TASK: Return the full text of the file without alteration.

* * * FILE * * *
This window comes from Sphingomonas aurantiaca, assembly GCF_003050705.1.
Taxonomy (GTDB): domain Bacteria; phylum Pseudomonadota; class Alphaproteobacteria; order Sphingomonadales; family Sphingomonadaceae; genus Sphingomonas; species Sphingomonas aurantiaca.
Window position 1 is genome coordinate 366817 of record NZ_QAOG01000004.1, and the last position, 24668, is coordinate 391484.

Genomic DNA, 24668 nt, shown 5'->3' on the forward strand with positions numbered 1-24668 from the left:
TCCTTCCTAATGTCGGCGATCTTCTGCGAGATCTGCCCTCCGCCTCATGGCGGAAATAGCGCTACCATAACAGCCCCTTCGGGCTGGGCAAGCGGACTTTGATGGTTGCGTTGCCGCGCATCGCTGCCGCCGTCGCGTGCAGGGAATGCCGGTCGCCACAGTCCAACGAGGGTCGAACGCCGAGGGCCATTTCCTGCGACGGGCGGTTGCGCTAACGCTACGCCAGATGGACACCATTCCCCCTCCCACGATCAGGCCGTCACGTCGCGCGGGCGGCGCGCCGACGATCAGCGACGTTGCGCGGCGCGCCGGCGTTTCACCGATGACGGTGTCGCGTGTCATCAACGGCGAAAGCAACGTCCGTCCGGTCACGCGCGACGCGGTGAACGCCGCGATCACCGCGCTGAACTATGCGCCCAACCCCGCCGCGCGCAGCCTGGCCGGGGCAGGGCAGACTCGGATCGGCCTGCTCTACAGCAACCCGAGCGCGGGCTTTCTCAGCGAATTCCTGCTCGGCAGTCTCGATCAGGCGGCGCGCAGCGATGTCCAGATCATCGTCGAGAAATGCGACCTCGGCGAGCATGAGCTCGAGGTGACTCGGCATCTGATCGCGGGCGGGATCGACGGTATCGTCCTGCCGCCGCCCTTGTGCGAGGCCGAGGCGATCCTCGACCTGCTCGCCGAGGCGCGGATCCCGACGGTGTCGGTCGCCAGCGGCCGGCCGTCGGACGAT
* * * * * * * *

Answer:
This window comes from Sphingomonas aurantiaca, assembly GCF_003050705.1.
Taxonomy (GTDB): domain Bacteria; phylum Pseudomonadota; class Alphaproteobacteria; order Sphingomonadales; family Sphingomonadaceae; genus Sphingomonas; species Sphingomonas aurantiaca.
Window position 1 is genome coordinate 366817 of record NZ_QAOG01000004.1, and the last position, 24668, is coordinate 391484.

Genomic DNA, 24668 nt, shown 5'->3' on the forward strand with positions numbered 1-24668 from the left:
TCCTTCCTAATGTCGGCGATCTTCTGCGAGATCTGCCCTCCGCCTCATGGCGGAAATAGCGCTACCATAACAGCCCCTTCGGGCTGGGCAAGCGGACTTTGATGGTTGCGTTGCCGCGCATCGCTGCCGCCGTCGCGTGCAGGGAATGCCGGTCGCCACAGTCCAACGAGGGTCGAACGCCGAGGGCCATTTCCTGCGACGGGCGGTTGCGCTAACGCTACGCCAGATGGACACCATTCCCCCTCCCACGATCAGGCCGTCACGTCGCGCGGGCGGCGCGCCGACGATCAGCGACGTTGCGCGGCGCGCCGGCGTTTCACCGATGACGGTGTCGCGTGTCATCAACGGCGAAAGCAACGTCCGTCCGGTCACGCGCGACGCGGTGAACGCCGCGATCACCGCGCTGAACTATGCGCCCAACCCCGCCGCGCGCAGCCTGGCCGGGGCAGGGCAGACTCGGATCGGCCTGCTCTACAGCAACCCGAGCGCGGGCTTTCTCAGCGAATTCCTGCTCGGCAGTCTCGATCAGGCGGCGCGCAGCGATGTCCAGATCATCGTCGAGAAATGCGACCTCGGCGAGCATGAGCTCGAGGTGACTCGGCATCTGATCGCGGGCGGGATCGACGGTATCGTCCTGCCGCCGCCCTTGTGCGAGGCCGAGGCGATCCTCGACCTGCTCGCCGAGGCGCGGATCCCGACGGTGTCGGTCGCCAGCGGCCGGCCGTCGGACGAT